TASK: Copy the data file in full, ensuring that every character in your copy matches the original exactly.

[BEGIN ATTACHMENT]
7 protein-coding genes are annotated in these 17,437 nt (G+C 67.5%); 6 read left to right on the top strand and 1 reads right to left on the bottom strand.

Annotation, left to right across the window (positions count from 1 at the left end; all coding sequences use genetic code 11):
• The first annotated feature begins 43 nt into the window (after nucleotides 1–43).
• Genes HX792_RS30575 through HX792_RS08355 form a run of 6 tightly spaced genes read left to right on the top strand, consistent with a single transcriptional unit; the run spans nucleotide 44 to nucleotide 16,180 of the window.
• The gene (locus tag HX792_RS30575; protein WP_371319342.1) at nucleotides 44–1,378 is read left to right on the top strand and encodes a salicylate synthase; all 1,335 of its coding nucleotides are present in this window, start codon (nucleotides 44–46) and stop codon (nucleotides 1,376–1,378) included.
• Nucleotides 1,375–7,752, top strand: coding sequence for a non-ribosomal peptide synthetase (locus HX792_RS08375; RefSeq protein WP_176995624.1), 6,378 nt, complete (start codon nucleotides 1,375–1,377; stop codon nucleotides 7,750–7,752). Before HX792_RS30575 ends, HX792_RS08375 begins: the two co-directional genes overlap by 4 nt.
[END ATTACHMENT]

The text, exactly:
7 protein-coding genes are annotated in these 17,437 nt (G+C 67.5%); 6 read left to right on the top strand and 1 reads right to left on the bottom strand.

Annotation, left to right across the window (positions count from 1 at the left end; all coding sequences use genetic code 11):
• The first annotated feature begins 43 nt into the window (after nucleotides 1–43).
• Genes HX792_RS30575 through HX792_RS08355 form a run of 6 tightly spaced genes read left to right on the top strand, consistent with a single transcriptional unit; the run spans nucleotide 44 to nucleotide 16,180 of the window.
• The gene (locus tag HX792_RS30575; protein WP_371319342.1) at nucleotides 44–1,378 is read left to right on the top strand and encodes a salicylate synthase; all 1,335 of its coding nucleotides are present in this window, start codon (nucleotides 44–46) and stop codon (nucleotides 1,376–1,378) included.
• Nucleotides 1,375–7,752, top strand: coding sequence for a non-ribosomal peptide synthetase (locus HX792_RS08375; RefSeq protein WP_176995624.1), 6,378 nt, complete (start codon nucleotides 1,375–1,377; stop codon nucleotides 7,750–7,752). Before HX792_RS30575 ends, HX792_RS08375 begins: the two co-directional genes overlap by 4 nt.